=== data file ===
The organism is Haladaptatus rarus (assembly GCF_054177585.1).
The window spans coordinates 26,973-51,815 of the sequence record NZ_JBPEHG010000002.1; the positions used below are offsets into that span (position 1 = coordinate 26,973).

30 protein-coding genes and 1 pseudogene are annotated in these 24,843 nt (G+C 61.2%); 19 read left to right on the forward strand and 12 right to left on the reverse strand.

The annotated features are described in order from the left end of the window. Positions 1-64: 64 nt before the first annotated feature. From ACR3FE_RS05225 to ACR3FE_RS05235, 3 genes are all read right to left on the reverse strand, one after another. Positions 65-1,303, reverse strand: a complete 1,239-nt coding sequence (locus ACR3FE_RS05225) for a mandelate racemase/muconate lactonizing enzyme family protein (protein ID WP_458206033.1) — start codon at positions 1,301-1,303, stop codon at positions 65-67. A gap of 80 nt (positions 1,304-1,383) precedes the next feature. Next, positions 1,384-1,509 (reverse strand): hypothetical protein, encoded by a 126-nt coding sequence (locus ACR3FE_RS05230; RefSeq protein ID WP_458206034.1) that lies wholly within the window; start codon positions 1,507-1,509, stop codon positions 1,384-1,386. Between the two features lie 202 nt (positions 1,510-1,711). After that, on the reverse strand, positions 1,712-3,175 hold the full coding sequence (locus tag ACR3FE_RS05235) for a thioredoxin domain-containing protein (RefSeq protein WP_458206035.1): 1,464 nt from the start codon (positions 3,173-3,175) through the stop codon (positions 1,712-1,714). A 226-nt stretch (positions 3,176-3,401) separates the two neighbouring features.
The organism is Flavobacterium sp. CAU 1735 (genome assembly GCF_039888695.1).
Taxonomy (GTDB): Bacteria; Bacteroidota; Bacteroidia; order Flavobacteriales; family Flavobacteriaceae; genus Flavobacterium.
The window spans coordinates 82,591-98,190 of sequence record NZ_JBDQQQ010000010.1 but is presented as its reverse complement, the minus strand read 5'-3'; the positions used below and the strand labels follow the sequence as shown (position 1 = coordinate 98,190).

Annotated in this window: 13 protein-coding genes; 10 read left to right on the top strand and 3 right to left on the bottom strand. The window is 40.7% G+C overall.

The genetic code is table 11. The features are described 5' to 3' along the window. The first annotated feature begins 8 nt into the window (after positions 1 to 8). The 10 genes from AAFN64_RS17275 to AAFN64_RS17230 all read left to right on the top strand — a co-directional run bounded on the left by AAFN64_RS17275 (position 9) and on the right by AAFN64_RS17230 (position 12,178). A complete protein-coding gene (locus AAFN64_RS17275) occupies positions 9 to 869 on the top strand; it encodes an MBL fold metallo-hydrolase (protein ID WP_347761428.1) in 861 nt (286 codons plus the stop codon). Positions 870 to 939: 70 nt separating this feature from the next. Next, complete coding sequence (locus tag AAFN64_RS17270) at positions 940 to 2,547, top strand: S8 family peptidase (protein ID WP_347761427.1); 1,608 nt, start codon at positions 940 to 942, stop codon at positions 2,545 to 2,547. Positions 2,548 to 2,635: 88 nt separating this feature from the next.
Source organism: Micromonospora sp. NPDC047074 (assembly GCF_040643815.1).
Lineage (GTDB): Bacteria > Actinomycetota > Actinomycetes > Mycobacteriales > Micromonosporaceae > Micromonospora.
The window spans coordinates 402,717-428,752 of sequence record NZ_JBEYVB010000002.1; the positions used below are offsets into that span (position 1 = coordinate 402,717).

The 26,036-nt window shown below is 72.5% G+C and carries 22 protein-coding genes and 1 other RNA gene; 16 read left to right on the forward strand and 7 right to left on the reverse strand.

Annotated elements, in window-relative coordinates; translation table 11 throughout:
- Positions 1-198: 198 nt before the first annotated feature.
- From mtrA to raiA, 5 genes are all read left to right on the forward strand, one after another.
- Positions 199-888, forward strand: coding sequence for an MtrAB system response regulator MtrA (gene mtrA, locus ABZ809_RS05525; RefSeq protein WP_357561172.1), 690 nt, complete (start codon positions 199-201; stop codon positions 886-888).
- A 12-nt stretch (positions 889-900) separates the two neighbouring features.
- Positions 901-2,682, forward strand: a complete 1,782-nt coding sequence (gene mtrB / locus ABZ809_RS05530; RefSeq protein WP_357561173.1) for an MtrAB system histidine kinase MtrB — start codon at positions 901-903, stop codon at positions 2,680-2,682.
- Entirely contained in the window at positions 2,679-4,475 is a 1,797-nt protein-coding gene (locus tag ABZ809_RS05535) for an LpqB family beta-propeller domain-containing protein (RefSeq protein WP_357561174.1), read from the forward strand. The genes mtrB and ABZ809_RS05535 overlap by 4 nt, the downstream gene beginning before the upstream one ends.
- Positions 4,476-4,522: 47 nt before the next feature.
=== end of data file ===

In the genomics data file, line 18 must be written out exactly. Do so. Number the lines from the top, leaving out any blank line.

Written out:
- A 12-nt stretch (positions 889-900) separates the two neighbouring features.